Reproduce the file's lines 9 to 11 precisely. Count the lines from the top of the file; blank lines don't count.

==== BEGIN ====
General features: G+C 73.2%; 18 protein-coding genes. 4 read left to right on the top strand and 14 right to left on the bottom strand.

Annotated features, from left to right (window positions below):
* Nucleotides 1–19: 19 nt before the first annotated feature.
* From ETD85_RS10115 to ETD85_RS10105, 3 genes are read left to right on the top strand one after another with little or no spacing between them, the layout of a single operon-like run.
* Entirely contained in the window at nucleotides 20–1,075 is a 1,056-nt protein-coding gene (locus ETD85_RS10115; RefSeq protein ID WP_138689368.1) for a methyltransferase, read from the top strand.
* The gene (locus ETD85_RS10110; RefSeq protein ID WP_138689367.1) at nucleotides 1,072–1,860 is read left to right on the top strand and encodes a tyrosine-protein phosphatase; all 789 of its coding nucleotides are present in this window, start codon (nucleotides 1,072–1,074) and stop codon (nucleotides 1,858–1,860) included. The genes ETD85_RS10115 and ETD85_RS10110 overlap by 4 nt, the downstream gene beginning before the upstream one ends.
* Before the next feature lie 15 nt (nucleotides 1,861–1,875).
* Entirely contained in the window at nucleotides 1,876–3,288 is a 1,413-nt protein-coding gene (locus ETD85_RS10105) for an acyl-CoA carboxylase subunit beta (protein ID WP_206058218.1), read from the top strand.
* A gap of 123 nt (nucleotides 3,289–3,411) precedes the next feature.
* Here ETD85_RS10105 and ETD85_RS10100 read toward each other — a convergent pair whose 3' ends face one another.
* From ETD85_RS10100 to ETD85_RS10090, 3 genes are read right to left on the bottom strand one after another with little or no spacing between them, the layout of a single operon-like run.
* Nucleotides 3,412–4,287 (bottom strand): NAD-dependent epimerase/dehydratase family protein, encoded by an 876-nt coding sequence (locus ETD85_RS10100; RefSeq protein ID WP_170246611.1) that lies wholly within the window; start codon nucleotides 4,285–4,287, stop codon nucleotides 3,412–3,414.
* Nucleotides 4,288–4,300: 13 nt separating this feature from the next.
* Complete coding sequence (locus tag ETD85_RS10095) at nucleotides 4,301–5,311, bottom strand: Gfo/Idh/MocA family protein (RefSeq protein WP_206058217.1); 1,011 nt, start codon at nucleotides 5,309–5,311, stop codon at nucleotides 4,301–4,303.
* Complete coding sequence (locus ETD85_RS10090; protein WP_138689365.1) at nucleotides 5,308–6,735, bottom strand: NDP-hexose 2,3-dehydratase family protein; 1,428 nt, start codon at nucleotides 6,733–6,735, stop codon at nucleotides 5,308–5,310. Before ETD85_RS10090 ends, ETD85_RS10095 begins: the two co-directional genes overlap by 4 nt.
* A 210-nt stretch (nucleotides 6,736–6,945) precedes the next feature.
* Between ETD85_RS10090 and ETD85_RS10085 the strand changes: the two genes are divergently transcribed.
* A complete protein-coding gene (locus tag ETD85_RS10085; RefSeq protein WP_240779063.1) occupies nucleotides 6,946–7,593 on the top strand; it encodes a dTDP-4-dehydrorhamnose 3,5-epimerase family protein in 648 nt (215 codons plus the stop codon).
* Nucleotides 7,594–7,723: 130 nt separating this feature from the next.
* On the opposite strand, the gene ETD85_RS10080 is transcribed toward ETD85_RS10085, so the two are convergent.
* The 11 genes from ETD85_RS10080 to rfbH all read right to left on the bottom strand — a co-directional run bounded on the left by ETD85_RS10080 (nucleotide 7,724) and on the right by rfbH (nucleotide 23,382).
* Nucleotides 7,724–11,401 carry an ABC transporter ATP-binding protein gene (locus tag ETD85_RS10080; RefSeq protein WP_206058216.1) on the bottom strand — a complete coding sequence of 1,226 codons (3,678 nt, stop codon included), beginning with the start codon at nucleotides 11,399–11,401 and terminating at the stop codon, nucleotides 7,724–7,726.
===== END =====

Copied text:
* A gap of 123 nt (nucleotides 3,289–3,411) precedes the next feature.
* Here ETD85_RS10105 and ETD85_RS10100 read toward each other — a convergent pair whose 3' ends face one another.
* From ETD85_RS10100 to ETD85_RS10090, 3 genes are read right to left on the bottom strand one after another with little or no spacing between them, the layout of a single operon-like run.